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A blog written for those whose interests more or less match mine.

Trump’s voter fraud crusade continues to unravel, apologize, and retreat

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Shouted accusations are being belatedly followed by muttered retractions and apparently painful apologies (usually issued in a frantic effort to evade a lawsuit). In the Washington Post Aaron Blake tracks some of this revision of views and retraction of statements:

The 2020 election is a case study in how unproved claims can be weaponized. For decades, former president Donald Trump’s party warned of significant voter fraud while successfully pushing policies such as voter ID. In 2016, Trump laid a predicate for contesting an election by suggesting there was massive fraud, even in an election he had won. By 2020, when Trump lost, it culminated in a huge portion of the electorate believing a “stolen election” theory for which there is vanishingly little actual evidence.

Some have done more than raise questions, though. They, like Trump and often in search of his allies’ support, have alleged actual massive fraud.

But now they’ve been asked to account for it. And crucially and increasingly, they have backed down.

The most recent example came Friday night — a time routinely used to bury bad news. In a statement, former Trump lawyer Joe diGenova apologized to Christopher Krebs, a Trump administration official who had debunked Trump’s fraud claims and whose execution diGenova had endorsed. DiGenova had said Krebs “should be drawn and quartered” and “taken out at dawn and shot.”

“On November 30, 2020, I appeared on the ‘Howie Carr Show.’ During the show, I made regrettable statements regarding Christopher Krebs, which many interpreted as a call for violence against him,” diGenova said. He added that “today I reiterate my public apology to Mr. Krebs and his family for any harm my words caused. Given today’s political climate, I should have more carefully expressed my criticism of Mr. Krebs, who was just doing his job.”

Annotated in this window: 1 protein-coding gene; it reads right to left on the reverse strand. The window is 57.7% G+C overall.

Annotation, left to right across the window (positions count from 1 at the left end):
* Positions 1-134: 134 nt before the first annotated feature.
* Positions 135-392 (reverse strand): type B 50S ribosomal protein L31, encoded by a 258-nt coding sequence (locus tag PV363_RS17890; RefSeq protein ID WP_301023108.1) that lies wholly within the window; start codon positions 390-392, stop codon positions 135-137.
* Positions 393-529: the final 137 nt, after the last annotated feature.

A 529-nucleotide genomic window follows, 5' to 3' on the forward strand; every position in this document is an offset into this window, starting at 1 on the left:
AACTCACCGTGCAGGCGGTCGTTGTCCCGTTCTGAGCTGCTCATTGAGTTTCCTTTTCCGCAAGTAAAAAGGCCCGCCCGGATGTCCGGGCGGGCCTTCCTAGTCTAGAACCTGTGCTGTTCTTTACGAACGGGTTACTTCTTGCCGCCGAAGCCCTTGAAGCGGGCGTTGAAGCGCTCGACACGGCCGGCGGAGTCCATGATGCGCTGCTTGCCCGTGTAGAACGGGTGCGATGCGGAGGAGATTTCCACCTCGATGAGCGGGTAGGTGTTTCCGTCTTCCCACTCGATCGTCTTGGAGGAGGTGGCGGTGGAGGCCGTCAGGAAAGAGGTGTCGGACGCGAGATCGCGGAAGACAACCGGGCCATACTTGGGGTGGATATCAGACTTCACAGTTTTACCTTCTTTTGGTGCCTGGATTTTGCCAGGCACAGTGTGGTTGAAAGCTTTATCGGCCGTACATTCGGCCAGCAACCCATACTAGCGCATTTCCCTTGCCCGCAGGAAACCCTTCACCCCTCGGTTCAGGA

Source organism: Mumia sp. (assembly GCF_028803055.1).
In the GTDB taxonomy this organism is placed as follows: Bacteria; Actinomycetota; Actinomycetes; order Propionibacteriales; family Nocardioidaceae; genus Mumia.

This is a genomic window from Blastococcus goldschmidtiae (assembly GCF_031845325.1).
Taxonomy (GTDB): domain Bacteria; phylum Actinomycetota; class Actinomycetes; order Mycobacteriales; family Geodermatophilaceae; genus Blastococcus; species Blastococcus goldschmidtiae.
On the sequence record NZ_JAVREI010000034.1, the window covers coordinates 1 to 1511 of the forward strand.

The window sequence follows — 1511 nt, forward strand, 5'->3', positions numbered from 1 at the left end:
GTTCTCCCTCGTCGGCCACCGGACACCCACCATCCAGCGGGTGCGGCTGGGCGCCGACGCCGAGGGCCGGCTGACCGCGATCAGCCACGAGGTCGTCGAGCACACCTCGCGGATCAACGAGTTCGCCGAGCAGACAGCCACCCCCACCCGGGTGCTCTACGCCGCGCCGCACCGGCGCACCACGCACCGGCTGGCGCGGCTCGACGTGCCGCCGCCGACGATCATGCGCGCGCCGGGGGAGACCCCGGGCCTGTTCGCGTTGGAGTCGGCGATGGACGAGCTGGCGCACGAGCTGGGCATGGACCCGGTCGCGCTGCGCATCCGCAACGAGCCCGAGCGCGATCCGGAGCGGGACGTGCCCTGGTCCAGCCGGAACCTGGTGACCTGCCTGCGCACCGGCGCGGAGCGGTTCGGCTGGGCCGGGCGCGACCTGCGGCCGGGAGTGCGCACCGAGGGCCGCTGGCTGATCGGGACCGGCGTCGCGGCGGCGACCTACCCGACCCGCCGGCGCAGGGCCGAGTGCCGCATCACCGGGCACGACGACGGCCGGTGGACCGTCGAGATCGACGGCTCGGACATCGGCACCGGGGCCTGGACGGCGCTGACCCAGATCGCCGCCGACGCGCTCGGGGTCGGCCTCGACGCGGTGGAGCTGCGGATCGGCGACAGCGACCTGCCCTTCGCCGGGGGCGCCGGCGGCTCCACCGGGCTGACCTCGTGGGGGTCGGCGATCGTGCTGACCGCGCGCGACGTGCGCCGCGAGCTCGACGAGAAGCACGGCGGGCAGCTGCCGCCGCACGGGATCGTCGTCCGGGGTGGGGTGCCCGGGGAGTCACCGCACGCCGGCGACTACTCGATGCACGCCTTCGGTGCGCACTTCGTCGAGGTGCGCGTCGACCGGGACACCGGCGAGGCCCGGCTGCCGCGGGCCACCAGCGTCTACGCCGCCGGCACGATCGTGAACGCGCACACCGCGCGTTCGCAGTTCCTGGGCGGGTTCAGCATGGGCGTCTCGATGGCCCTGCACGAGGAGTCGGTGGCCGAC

DiGenova’s apology refers to a past apology made on Newsmax’s airwaves, but back then he went even further in downplaying his comments. He maintained at the time that it was a poorly chosen joke and said that he apologized “for any misunderstanding of my intentions.”

The statement very notably comes months after Krebs announced in December that he was suing diGenova for defamation.

But Krebs is hardly the first to gain key concessions after launching legal action. Over and over, some of those spouting the most vociferous claims of electoral fraud — or providing a forum for them — have been forced to back off them.

Early on came Fox News and Fox Business Network running awkward segments on shows that had featured such claims — and whose hosts were later sued, alongside Fox — with an election expert dismissing claims of wrongdoing by voting machine companies. One of the hosts, Lou Dobbs, was soon pulled off the air.